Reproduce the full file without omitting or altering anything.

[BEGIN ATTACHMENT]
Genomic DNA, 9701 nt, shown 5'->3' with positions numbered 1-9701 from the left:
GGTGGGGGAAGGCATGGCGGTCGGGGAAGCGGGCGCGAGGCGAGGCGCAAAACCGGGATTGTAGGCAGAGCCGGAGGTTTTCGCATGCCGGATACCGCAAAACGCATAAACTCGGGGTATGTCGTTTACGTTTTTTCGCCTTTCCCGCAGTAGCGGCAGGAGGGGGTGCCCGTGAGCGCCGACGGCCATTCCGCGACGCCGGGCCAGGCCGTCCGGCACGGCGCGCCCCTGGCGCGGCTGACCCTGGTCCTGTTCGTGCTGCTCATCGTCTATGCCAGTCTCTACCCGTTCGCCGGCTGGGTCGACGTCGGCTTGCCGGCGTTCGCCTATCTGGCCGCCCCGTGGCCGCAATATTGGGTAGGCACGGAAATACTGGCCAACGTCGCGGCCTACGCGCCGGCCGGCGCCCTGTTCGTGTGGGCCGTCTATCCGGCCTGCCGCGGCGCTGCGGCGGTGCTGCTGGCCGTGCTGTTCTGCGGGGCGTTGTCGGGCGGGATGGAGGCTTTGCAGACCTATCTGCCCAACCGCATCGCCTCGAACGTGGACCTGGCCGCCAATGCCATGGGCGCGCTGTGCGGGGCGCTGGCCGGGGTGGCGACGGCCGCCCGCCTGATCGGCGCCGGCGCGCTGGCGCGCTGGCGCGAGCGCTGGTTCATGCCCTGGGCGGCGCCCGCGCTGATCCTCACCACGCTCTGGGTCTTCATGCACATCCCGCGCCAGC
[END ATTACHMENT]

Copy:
Genomic DNA, 9701 nt, shown 5'->3' with positions numbered 1-9701 from the left:
GGTGGGGGAAGGCATGGCGGTCGGGGAAGCGGGCGCGAGGCGAGGCGCAAAACCGGGATTGTAGGCAGAGCCGGAGGTTTTCGCATGCCGGATACCGCAAAACGCATAAACTCGGGGTATGTCGTTTACGTTTTTTCGCCTTTCCCGCAGTAGCGGCAGGAGGGGGTGCCCGTGAGCGCCGACGGCCATTCCGCGACGCCGGGCCAGGCCGTCCGGCACGGCGCGCCCCTGGCGCGGCTGACCCTGGTCCTGTTCGTGCTGCTCATCGTCTATGCCAGTCTCTACCCGTTCGCCGGCTGGGTCGACGTCGGCTTGCCGGCGTTCGCCTATCTGGCCGCCCCGTGGCCGCAATATTGGGTAGGCACGGAAATACTGGCCAACGTCGCGGCCTACGCGCCGGCCGGCGCCCTGTTCGTGTGGGCCGTCTATCCGGCCTGCCGCGGCGCTGCGGCGGTGCTGCTGGCCGTGCTGTTCTGCGGGGCGTTGTCGGGCGGGATGGAGGCTTTGCAGACCTATCTGCCCAACCGCATCGCCTCGAACGTGGACCTGGCCGCCAATGCCATGGGCGCGCTGTGCGGGGCGCTGGCCGGGGTGGCGACGGCCGCCCGCCTGATCGGCGCCGGCGCGCTGGCGCGCTGGCGCGAGCGCTGGTTCATGCCCTGGGCGGCGCCCGCGCTGATCCTCACCACGCTCTGGGTCTTCATGCACATCCCGCGCCAGC